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Jabari Parker is defended by Andrew Wiggins during the McDonald's All-American Games on Wednesday, April 4, 2013, at the United Center. Stacia Timonere/for Sun Times Media  

Jabari Parker’s domination of the state tournament didn’t seem to endear him to the fans in Peoria. Parker left with four state titles in four years, but didn’t enjoy a standing ovation as he left the court for the final time last month.

That wasn’t a problem Wednesday at the United Center. The crowd was on Parker’s side throughout the night, even quieting down late in the second half to listen to him speak in a canned feature on the Jumbotron.

“It was like homecoming,” Parker said. “I know I represented all the high school players and the city of Chicago.”

Parker finished with 10 points, eight rebounds, three assists, two blocks and two steals while helping his West team to a 110-99 victory over the East.
Parker’s highly-publicized matchup with No. 1 prospect Andrew Wiggins ended in a draw. Wiggins finished with more points, but didn’t show an all-around floor game. Parker was also effective guarding Wiggins.

“[The matchup against Wiggins] went pretty good,” Parker said. “He is super athletic so I had to overcommit on the drive but then he can shoot so it was really difficult.”

Wiggins scored 19 points, shooting 6 for 10 from the floor and 7 for 8 from the line.

“Me and Jabari we are friends, both great players,” Wiggins said. “I know I’m going to see his face a lot at the next level and the level after that. I consider it a great learning experience. I’m just glad to be here. Going against Jabari is just the best going against the best.”

San Jose’s Aaron Gordon out-shined both players, finishing with 24 points and several highlight slams for the West.

For the first 10 minutes of the first half, Parker played a complementary role, rebounding and assisting. He also missed a handful of shots.

With 9:45 to play in the half, Parker grabbed a rebound and drove the baseline for a dunk. The dunk seemed to give him confidence, and he started attacking Wiggins.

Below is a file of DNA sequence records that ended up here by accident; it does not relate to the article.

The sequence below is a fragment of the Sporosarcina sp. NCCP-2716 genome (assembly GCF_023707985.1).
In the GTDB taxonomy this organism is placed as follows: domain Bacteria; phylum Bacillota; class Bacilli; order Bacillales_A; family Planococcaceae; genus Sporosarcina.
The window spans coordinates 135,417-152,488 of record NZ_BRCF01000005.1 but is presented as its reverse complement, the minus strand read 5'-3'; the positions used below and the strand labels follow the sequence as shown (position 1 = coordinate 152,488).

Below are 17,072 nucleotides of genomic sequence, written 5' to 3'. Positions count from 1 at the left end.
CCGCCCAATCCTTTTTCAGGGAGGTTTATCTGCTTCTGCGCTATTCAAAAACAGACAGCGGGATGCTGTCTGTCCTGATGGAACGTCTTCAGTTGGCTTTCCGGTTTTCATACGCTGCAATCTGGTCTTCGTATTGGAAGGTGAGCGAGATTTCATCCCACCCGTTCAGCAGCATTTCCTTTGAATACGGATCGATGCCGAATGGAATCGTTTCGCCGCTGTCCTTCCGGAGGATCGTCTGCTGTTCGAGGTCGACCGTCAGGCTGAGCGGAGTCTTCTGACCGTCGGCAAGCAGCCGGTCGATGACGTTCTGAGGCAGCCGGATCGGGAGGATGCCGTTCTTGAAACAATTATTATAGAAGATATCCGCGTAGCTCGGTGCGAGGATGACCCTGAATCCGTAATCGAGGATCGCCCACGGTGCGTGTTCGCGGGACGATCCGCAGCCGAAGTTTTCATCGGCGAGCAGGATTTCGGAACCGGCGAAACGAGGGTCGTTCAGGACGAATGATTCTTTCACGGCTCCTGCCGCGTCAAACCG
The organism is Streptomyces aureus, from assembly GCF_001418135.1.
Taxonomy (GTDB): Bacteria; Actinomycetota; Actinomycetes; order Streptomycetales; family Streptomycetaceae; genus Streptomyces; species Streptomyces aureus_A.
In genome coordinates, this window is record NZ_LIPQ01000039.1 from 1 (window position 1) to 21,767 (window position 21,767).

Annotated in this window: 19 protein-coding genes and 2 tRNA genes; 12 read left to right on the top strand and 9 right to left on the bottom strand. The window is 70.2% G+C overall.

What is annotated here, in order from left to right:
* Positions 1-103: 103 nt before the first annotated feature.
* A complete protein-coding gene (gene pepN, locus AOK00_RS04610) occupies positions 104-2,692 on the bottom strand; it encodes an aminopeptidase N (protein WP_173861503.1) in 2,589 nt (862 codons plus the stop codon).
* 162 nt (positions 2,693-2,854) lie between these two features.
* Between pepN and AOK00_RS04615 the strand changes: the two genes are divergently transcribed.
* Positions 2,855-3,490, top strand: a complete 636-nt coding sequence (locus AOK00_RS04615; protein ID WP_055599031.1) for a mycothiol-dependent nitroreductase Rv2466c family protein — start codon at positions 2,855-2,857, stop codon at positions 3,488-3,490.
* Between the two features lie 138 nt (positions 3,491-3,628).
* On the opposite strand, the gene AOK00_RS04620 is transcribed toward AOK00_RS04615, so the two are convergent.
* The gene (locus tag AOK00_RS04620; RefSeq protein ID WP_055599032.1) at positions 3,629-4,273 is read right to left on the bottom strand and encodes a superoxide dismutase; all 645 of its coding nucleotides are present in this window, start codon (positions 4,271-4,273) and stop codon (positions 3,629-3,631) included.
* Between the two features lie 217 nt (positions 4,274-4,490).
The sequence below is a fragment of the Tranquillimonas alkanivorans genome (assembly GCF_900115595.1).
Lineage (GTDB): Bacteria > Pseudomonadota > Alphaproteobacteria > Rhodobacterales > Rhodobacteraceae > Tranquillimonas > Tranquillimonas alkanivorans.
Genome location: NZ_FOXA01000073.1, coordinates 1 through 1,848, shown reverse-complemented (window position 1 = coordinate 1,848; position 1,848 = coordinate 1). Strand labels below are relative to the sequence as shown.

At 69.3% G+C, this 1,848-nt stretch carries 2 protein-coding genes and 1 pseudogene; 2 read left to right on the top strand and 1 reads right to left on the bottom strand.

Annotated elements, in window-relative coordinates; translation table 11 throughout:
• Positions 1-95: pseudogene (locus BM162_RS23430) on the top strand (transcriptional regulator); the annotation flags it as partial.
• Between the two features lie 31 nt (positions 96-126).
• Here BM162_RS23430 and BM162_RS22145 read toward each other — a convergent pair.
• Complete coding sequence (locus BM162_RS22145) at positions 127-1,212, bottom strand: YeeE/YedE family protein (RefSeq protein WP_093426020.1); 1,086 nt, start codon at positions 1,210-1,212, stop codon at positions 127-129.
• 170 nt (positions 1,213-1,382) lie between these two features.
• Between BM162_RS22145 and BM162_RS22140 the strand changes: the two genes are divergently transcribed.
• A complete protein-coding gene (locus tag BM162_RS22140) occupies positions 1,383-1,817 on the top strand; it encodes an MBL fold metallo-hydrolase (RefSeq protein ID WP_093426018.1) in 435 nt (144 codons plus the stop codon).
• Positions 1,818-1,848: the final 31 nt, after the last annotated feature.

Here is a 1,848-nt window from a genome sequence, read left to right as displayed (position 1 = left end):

Wiggins is considered the superior athlete to Parker, faster and more explosive. So it was a surprise when Wiggins tried to blow by Parker and get to the basket and couldn’t. Wiggins made his crossover move, and Parker was right there, still in front of him. Parker was called for the foul, but that’s a major moral victory for his status as a high-level NBA lottery pick.

Just one possession later, the situation was reversed. Parker was the player with the ball on the perimeter and Wiggins was guarding. Parker blew by Wiggins, who was forced to try and stop him with his hands. A foul was called and Parker drained both free throws.

Mount Carmel coach Mike Flaherty, who coached the West squad, enjoyed finally getting a chance to coach Parker.

“It was great playing for coach Mike,” Parker said. “A lot of people don’t know I was about to go to Mount Carmel if I didn’t go to Simeon.”

Parker teased the media during the press conference, dropping a hint that he may be back playing in Chicago sooner than expected possibly next season with Duke.

“It’s not bittersweet,” Parker said. “I think I have another game soon. It’s on the [down low] right now.”

Parker had a chance to put an exclamation point on his career as the clock wound down. He had the ball on a fast break with 34 seconds to play, a clear path to the basket ahead of him.

But Parker, ever the humble star, passed off to Nigel Williams-Goss. He claimed he never considered slamming home his final high school points.

“No, I just wanted to play the overall game,” Parker said. “I knew he was ahead of me and it would be selfish if I took it all the way myself.”

 

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